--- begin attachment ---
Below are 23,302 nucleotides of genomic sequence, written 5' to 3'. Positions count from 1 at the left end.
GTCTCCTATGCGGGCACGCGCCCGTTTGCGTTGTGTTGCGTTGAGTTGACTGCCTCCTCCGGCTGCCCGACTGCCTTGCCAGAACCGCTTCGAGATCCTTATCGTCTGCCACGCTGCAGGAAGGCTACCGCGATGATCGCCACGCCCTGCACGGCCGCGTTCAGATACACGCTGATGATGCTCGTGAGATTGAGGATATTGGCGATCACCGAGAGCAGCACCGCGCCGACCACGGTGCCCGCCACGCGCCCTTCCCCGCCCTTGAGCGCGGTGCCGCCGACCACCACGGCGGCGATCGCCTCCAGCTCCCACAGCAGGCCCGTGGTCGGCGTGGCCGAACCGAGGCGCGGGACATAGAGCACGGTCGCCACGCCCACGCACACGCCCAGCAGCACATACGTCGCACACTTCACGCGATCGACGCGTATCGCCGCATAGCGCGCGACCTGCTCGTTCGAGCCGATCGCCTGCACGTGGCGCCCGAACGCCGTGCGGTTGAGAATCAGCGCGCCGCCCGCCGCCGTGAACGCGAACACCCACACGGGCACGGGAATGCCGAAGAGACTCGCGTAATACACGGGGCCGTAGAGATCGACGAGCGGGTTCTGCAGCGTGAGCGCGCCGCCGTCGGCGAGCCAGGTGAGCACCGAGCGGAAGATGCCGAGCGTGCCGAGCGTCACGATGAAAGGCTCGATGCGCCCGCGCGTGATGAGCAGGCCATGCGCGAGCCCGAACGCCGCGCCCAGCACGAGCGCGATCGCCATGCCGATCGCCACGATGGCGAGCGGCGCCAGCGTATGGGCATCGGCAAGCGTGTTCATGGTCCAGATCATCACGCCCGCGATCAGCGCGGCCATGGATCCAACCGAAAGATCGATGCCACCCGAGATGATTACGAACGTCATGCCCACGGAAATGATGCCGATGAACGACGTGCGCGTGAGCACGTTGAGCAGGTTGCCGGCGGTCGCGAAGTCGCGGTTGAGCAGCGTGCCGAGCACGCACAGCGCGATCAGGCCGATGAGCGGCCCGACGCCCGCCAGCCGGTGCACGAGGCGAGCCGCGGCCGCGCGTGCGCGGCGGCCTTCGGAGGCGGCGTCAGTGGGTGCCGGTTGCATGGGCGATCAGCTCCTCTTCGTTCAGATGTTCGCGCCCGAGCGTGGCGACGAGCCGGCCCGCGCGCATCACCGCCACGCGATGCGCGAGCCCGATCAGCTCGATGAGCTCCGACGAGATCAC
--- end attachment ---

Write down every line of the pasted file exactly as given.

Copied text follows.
Below are 23,302 nucleotides of genomic sequence, written 5' to 3'. Positions count from 1 at the left end.
GTCTCCTATGCGGGCACGCGCCCGTTTGCGTTGTGTTGCGTTGAGTTGACTGCCTCCTCCGGCTGCCCGACTGCCTTGCCAGAACCGCTTCGAGATCCTTATCGTCTGCCACGCTGCAGGAAGGCTACCGCGATGATCGCCACGCCCTGCACGGCCGCGTTCAGATACACGCTGATGATGCTCGTGAGATTGAGGATATTGGCGATCACCGAGAGCAGCACCGCGCCGACCACGGTGCCCGCCACGCGCCCTTCCCCGCCCTTGAGCGCGGTGCCGCCGACCACCACGGCGGCGATCGCCTCCAGCTCCCACAGCAGGCCCGTGGTCGGCGTGGCCGAACCGAGGCGCGGGACATAGAGCACGGTCGCCACGCCCACGCACACGCCCAGCAGCACATACGTCGCACACTTCACGCGATCGACGCGTATCGCCGCATAGCGCGCGACCTGCTCGTTCGAGCCGATCGCCTGCACGTGGCGCCCGAACGCCGTGCGGTTGAGAATCAGCGCGCCGCCCGCCGCCGTGAACGCGAACACCCACACGGGCACGGGAATGCCGAAGAGACTCGCGTAATACACGGGGCCGTAGAGATCGACGAGCGGGTTCTGCAGCGTGAGCGCGCCGCCGTCGGCGAGCCAGGTGAGCACCGAGCGGAAGATGCCGAGCGTGCCGAGCGTCACGATGAAAGGCTCGATGCGCCCGCGCGTGATGAGCAGGCCATGCGCGAGCCCGAACGCCGCGCCCAGCACGAGCGCGATCGCCATGCCGATCGCCACGATGGCGAGCGGCGCCAGCGTATGGGCATCGGCAAGCGTGTTCATGGTCCAGATCATCACGCCCGCGATCAGCGCGGCCATGGATCCAACCGAAAGATCGATGCCACCCGAGATGATTACGAACGTCATGCCCACGGAAATGATGCCGATGAACGACGTGCGCGTGAGCACGTTGAGCAGGTTGCCGGCGGTCGCGAAGTCGCGGTTGAGCAGCGTGCCGAGCACGCACAGCGCGATCAGGCCGATGAGCGGCCCGACGCCCGCCAGCCGGTGCACGAGGCGAGCCGCGGCCGCGCGTGCGCGGCGGCCTTCGGAGGCGGCGTCAGTGGGTGCCGGTTGCATGGGCGATCAGCTCCTCTTCGTTCAGATGTTCGCGCCCGAGCGTGGCGACGAGCCGGCCCGCGCGCATCACCGCCACGCGATGCGCGAGCCCGATCAGCTCGATGAGCTCCGACGAGATCAC